Patterning the bodice was fairly easy. I took my standard corset pattern and modified it. I made this pattern based on my measurements and my mannequin. If you have seen my Evil Queen/Regina Mills from Once Upon a Time than this corset pattern will be familiar to you. It is the best pattern I have made corset wise. Fits perfectly, or as close to perfect as I have been able to make. I do wish the waist was a little more reduced, but when I lose weight I will make another pattern. And then I can show you how I made mine.

Fair warning, I don’t have very many pictures showing the process of this construction. I am sorry about that. But as I explained before, I didn’t have very much time to complete this section as I would have liked.

Since you have already seen what my pieces look like laid out I won’t post a picture of it. On my modified pattern I added lots of space at the top to make sure I can get the silhouette just right. I am aware that it looks a little ridiculous. Just keep in mind that I will have to take it in at some areas at the top or bottom. Which will happen in the mock-up phase.

Cut out all the pieces twice for the mockup. Sew the panels together. To save myself some time in the mockup portion I only pin the top, and just hold and sew as I go for the rest of the corset. It works and I feel like I have pretty good control over the sewing machine for this part. But if you don’t feel confident than you can go ahead and pin the pieces. (To clarify I did pin the actual corset together. I wanted the neatest of edges as possible for the real thing.)

Here is what my mockup looks like.

I pinned my mockup to the mannequin and drew out what looked like the correct shape to me. Keep in mind that the original costume is straight on the top edge. Mine will be slightly curved in the front because I feel that shape would look best on me. I think it will work fairly well for my intended purpose.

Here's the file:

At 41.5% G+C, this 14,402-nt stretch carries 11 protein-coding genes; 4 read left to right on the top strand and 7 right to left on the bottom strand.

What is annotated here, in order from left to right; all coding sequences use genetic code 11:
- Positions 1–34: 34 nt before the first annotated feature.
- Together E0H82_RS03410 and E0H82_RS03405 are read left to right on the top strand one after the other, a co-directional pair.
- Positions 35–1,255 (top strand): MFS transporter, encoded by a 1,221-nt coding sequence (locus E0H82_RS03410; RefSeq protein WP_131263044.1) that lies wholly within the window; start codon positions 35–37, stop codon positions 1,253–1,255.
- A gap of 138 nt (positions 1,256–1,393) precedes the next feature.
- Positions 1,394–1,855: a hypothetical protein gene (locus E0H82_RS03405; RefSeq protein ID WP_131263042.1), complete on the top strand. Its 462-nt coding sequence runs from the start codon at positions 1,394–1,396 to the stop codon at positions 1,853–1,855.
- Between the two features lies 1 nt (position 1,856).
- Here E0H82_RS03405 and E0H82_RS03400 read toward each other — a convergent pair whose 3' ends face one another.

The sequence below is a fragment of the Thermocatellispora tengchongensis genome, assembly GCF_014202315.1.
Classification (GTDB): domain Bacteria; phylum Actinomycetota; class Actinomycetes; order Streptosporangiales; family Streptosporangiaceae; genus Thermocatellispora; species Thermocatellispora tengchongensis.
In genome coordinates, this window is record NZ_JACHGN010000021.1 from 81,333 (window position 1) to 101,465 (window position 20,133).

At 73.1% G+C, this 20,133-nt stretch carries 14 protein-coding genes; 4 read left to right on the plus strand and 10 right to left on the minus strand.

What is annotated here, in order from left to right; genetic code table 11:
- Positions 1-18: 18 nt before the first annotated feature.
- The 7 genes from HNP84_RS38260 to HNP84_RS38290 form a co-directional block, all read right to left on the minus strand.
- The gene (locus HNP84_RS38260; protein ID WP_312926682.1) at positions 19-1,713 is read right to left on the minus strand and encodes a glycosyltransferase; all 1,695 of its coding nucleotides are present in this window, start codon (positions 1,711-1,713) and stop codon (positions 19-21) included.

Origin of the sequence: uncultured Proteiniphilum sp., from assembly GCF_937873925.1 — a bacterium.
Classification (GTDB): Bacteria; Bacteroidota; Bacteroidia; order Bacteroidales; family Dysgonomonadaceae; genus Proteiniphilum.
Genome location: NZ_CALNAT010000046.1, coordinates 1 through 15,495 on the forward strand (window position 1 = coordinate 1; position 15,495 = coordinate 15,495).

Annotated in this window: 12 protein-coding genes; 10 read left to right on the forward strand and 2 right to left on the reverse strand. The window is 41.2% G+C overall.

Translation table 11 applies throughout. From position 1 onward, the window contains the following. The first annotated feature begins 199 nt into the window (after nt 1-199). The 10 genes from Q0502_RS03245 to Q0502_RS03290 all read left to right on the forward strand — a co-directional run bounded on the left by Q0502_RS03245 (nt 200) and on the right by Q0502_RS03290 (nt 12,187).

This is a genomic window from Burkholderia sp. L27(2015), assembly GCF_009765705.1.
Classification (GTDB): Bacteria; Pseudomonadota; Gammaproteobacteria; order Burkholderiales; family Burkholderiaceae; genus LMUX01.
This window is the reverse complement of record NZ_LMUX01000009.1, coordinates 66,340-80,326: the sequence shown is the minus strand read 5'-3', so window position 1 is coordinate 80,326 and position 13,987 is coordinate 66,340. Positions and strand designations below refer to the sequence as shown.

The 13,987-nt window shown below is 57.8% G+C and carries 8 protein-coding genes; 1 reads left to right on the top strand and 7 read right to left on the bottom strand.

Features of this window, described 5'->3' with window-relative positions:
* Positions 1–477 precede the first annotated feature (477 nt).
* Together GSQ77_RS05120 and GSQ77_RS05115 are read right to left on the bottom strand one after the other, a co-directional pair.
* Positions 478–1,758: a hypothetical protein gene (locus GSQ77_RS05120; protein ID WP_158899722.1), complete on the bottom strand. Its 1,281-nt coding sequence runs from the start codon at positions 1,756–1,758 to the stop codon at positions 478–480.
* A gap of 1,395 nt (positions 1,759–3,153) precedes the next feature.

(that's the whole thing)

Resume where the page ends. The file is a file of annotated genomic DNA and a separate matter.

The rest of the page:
Here is an image of the corrected pattern.

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But before I begin with any pattern cutting of the fabric I will need to wash the fabric according to the instructions on the bolt, or with my go to fabric washing method. (That would be using a light detergent, some softener and put it on the delicate cycle with a light dirt level, warm heat, medium spin. The dryer is on delicate, low heat and medium to extra dry.).

After washing your fabric, I recommend interfacing if you are using a satin. You don’t want the threads to pull apart at the seams and interfacing will help with that. When you have the satin interfaced you are now able to lay out your pattern pieces to cut out of the fabric. As you can see I did interface my fabric on the shiny side, as I thought the inside looked prettier than the outside. Just be careful interfacing the shiny side. It doesn’t adhere as well as it should. But I don’t mind.

Pretty simple. You need all the pieces of the corset on the goldish yellow fabric minus the center front which will have to be on a cream satin. The fabric and color scheme seem off if you haven’t had the opportunity to see the cartoon or see any pictures of the dress. The white satin also has the shiny side facing inward with the interfacing.

Once the fabric is cut out of the satin you need to cut out another section of each piece in a twill or coutil. Because of my location I opt for twill 90% of the time. I have tried canvas, but don’t have luck when it comes time to washing the garment because the garment shrinks and warps. (It could just be lack of experience from my end).

Flat line the interfaced satin and the twill together. That means to baste the layers together. If you would like to roll pin your layers while doing this you can. If you would like an in-depth video of how to do this I can post one in the comments below, it is by Lucy Corsetry. The benefits of doing this is it helps lessen the ripples you have a chance of getting when you lace your corset tightly.

After all layers are basted together you need to pin panels together. After pinning sew them together. And make sure to sew your boning channels now. Cut bias tape from the remaining gold satin fabric. You can interface the satin if you need it to be more sturdy. Or you can leave it, I left it alone. The interfacing needs to be roughly an inch and a half wide. At this part of the bodice you only need to bias bind the bottom edge. The top edge will come later.